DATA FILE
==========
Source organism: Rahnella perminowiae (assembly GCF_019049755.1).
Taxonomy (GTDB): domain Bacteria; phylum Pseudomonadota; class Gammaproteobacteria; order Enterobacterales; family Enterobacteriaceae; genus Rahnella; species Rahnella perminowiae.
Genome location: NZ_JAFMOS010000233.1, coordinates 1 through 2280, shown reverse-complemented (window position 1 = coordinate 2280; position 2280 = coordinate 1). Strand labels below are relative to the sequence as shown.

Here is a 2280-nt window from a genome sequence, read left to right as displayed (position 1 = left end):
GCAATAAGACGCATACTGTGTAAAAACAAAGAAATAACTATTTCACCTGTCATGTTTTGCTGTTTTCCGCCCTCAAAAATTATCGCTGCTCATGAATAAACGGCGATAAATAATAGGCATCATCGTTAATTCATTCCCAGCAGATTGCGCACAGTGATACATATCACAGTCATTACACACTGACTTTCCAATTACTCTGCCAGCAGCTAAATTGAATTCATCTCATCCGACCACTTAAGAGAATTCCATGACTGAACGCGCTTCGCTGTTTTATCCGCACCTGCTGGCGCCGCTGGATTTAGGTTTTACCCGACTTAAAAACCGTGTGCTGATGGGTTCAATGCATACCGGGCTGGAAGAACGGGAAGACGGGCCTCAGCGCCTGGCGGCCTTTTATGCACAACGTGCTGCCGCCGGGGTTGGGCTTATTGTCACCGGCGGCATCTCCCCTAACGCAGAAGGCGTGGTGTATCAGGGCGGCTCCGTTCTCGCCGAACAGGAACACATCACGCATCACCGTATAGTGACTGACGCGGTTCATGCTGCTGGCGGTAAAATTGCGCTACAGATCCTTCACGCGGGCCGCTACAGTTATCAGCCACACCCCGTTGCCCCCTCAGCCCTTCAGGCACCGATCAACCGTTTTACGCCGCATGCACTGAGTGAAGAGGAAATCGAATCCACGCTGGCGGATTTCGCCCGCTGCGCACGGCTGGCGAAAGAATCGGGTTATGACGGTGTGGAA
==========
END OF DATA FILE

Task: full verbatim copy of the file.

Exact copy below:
Source organism: Rahnella perminowiae (assembly GCF_019049755.1).
Taxonomy (GTDB): domain Bacteria; phylum Pseudomonadota; class Gammaproteobacteria; order Enterobacterales; family Enterobacteriaceae; genus Rahnella; species Rahnella perminowiae.
Genome location: NZ_JAFMOS010000233.1, coordinates 1 through 2280, shown reverse-complemented (window position 1 = coordinate 2280; position 2280 = coordinate 1). Strand labels below are relative to the sequence as shown.

Here is a 2280-nt window from a genome sequence, read left to right as displayed (position 1 = left end):
GCAATAAGACGCATACTGTGTAAAAACAAAGAAATAACTATTTCACCTGTCATGTTTTGCTGTTTTCCGCCCTCAAAAATTATCGCTGCTCATGAATAAACGGCGATAAATAATAGGCATCATCGTTAATTCATTCCCAGCAGATTGCGCACAGTGATACATATCACAGTCATTACACACTGACTTTCCAATTACTCTGCCAGCAGCTAAATTGAATTCATCTCATCCGACCACTTAAGAGAATTCCATGACTGAACGCGCTTCGCTGTTTTATCCGCACCTGCTGGCGCCGCTGGATTTAGGTTTTACCCGACTTAAAAACCGTGTGCTGATGGGTTCAATGCATACCGGGCTGGAAGAACGGGAAGACGGGCCTCAGCGCCTGGCGGCCTTTTATGCACAACGTGCTGCCGCCGGGGTTGGGCTTATTGTCACCGGCGGCATCTCCCCTAACGCAGAAGGCGTGGTGTATCAGGGCGGCTCCGTTCTCGCCGAACAGGAACACATCACGCATCACCGTATAGTGACTGACGCGGTTCATGCTGCTGGCGGTAAAATTGCGCTACAGATCCTTCACGCGGGCCGCTACAGTTATCAGCCACACCCCGTTGCCCCCTCAGCCCTTCAGGCACCGATCAACCGTTTTACGCCGCATGCACTGAGTGAAGAGGAAATCGAATCCACGCTGGCGGATTTCGCCCGCTGCGCACGGCTGGCGAAAGAATCGGGTTATGACGGTGTGGAA